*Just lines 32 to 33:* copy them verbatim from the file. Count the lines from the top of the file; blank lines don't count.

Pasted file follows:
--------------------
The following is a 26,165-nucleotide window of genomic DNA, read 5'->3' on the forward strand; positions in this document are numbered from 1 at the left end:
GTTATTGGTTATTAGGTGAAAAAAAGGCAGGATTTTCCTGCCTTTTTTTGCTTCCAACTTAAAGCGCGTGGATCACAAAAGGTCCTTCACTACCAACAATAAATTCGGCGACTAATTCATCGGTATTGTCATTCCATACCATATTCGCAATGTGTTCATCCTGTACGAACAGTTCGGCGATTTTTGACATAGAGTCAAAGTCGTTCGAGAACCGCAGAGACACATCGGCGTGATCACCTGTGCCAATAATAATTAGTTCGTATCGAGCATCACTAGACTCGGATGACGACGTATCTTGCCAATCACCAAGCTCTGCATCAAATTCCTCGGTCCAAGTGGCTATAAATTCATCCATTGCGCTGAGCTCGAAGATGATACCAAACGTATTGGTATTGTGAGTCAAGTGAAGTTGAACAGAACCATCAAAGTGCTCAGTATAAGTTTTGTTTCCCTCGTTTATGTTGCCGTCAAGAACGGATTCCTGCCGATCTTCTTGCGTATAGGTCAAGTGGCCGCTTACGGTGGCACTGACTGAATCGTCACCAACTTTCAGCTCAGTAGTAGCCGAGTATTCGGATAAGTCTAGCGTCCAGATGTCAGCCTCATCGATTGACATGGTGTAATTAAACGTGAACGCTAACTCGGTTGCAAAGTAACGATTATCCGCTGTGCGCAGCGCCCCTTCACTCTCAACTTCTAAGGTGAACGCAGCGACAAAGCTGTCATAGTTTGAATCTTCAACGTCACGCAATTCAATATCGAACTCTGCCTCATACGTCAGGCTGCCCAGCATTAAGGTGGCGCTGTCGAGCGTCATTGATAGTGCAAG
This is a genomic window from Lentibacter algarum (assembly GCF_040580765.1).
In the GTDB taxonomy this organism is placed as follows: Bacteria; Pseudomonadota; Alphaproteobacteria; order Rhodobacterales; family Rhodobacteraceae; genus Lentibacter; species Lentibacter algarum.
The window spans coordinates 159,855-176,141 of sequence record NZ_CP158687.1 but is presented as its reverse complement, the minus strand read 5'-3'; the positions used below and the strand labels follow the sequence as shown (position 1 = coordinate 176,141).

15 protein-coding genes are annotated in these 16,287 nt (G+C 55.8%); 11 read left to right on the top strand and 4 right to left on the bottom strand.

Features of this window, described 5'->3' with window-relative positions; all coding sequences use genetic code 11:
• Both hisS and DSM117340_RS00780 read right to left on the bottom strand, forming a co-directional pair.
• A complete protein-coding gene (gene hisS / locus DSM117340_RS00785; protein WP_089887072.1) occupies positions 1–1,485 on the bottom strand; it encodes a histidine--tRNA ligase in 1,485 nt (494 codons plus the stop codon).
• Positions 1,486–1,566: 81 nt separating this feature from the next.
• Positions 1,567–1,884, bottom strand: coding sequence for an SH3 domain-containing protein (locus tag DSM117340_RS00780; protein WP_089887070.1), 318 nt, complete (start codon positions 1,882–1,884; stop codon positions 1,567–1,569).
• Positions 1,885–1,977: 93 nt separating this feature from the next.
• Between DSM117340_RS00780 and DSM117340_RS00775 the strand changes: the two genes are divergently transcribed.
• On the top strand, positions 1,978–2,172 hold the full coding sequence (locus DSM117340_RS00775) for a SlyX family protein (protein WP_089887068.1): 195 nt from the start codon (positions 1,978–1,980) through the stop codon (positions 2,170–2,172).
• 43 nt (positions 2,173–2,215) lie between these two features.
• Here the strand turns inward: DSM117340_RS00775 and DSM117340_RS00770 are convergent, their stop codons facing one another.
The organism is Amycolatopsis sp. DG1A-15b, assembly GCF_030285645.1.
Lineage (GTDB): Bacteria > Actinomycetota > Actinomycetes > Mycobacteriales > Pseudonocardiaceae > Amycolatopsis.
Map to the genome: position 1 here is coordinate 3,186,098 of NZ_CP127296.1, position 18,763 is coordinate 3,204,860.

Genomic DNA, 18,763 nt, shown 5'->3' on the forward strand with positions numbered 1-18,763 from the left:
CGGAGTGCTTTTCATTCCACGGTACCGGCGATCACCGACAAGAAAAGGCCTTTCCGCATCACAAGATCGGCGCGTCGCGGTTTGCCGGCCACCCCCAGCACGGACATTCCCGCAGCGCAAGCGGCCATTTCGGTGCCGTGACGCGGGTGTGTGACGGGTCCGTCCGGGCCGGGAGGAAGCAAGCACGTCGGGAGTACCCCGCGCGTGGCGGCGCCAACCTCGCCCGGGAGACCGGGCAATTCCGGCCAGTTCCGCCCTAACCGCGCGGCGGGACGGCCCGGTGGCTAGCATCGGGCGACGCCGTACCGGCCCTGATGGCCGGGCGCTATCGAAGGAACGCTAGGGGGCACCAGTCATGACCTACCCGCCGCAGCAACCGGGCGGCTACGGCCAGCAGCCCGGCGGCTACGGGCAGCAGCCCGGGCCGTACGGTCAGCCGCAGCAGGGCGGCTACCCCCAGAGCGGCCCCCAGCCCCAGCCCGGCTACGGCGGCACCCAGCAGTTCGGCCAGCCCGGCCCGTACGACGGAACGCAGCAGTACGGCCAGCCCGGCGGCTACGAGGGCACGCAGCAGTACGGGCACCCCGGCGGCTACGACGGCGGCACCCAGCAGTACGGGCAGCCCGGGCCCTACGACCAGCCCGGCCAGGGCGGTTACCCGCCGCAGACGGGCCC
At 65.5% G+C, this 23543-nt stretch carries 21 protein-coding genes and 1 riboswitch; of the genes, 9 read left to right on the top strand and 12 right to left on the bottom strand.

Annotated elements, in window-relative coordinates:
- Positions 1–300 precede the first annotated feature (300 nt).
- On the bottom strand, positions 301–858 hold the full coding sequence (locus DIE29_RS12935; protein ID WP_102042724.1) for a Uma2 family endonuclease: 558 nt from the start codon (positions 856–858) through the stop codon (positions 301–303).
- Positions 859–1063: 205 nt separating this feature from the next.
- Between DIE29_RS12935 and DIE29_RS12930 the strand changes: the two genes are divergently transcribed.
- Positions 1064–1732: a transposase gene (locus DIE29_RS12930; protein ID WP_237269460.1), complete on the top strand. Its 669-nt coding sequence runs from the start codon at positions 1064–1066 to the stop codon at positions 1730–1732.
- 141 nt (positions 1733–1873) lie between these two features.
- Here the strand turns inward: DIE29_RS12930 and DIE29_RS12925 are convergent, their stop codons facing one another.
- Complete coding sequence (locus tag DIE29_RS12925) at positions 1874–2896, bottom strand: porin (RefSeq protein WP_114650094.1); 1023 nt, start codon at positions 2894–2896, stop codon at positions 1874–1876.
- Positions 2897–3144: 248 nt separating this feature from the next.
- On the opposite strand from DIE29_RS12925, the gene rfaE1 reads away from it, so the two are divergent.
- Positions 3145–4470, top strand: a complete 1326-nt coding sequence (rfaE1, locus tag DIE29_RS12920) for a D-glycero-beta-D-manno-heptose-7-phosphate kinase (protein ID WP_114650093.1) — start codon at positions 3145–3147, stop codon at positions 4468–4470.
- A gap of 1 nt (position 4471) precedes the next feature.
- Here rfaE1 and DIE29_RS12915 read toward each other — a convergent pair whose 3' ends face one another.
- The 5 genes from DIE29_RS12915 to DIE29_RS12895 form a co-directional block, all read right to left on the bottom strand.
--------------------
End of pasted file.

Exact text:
- Positions 2897–3144: 248 nt separating this feature from the next.
- On the opposite strand from DIE29_RS12925, the gene rfaE1 reads away from it, so the two are divergent.